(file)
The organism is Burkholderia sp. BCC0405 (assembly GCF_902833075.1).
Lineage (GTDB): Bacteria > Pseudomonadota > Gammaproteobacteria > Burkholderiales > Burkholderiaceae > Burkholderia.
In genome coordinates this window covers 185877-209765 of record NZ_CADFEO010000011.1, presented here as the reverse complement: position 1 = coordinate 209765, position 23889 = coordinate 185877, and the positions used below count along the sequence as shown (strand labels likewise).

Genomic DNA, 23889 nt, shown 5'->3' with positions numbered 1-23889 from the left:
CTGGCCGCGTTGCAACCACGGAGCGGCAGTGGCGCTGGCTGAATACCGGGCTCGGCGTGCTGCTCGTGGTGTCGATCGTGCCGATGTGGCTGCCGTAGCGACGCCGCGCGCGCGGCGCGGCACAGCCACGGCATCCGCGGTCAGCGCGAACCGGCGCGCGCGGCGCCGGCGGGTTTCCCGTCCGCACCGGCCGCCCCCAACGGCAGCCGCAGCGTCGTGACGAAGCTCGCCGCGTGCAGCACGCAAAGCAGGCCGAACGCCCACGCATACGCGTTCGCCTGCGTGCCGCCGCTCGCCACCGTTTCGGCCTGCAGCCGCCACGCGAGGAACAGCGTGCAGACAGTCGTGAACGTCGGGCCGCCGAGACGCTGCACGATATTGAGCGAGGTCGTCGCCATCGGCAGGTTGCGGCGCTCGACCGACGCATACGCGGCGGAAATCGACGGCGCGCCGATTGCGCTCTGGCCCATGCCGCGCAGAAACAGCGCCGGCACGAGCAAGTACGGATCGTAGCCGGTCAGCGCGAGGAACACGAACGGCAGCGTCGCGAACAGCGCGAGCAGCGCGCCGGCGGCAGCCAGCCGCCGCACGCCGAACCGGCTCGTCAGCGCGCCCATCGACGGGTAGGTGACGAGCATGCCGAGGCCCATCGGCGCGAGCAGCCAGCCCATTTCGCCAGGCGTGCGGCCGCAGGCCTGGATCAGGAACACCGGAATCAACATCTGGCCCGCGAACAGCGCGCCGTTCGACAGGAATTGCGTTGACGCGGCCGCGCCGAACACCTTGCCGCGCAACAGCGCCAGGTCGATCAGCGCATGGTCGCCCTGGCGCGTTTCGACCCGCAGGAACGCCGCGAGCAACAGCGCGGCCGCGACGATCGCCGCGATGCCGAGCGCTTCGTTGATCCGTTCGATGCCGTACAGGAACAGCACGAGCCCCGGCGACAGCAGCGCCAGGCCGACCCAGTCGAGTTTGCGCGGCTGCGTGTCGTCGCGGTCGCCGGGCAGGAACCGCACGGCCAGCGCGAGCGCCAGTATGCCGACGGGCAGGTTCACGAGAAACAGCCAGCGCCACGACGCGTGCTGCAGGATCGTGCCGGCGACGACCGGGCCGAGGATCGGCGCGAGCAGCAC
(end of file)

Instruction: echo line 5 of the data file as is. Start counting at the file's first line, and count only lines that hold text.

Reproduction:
CTGGCCGCGTTGCAACCACGGAGCGGCAGTGGCGCTGGCTGAATACCGGGCTCGGCGTGCTGCTCGTGGTGTCGATCGTGCCGATGTGGCTGCCGTAGCGACGCCGCGCGCGCGGCGCGGCACAGCCACGGCATCCGCGGTCAGCGCGAACCGGCGCGCGCGGCGCCGGCGGGTTTCCCGTCCGCACCGGCCGCCCCCAACGGCAGCCGCAGCGTCGTGACGAAGCTCGCCGCGTGCAGCACGCAAAGCAGGCCGAACGCCCACGCATACGCGTTCGCCTGCGTGCCGCCGCTCGCCACCGTTTCGGCCTGCAGCCGCCACGCGAGGAACAGCGTGCAGACAGTCGTGAACGTCGGGCCGCCGAGACGCTGCACGATATTGAGCGAGGTCGTCGCCATCGGCAGGTTGCGGCGCTCGACCGACGCATACGCGGCGGAAATCGACGGCGCGCCGATTGCGCTCTGGCCCATGCCGCGCAGAAACAGCGCCGGCACGAGCAAGTACGGATCGTAGCCGGTCAGCGCGAGGAACACGAACGGCAGCGTCGCGAACAGCGCGAGCAGCGCGCCGGCGGCAGCCAGCCGCCGCACGCCGAACCGGCTCGTCAGCGCGCCCATCGACGGGTAGGTGACGAGCATGCCGAGGCCCATCGGCGCGAGCAGCCAGCCCATTTCGCCAGGCGTGCGGCCGCAGGCCTGGATCAGGAACACCGGAATCAACATCTGGCCCGCGAACAGCGCGCCGTTCGACAGGAATTGCGTTGACGCGGCCGCGCCGAACACCTTGCCGCGCAACAGCGCCAGGTCGATCAGCGCATGGTCGCCCTGGCGCGTTTCGACCCGCAGGAACGCCGCGAGCAACAGCGCGGCCGCGACGATCGCCGCGATGCCGAGCGCTTCGTTGATCCGTTCGATGCCGTACAGGAACAGCACGAGCCCCGGCGACAGCAGCGCCAGGCCGACCCAGTCGAGTTTGCGCGGCTGCGTGTCGTCGCGGTCGCCGGGCAGGAACCGCACGGCCAGCGCGAGCGCCAGTATGCCGACGGGCAGGTTCACGAGAAACAGCCAGCGCCACGACGCGTGCTGCAGGATCGTGCCGGCGACGACCGGGCCGAGGATCGGCGCGAGCAGCAC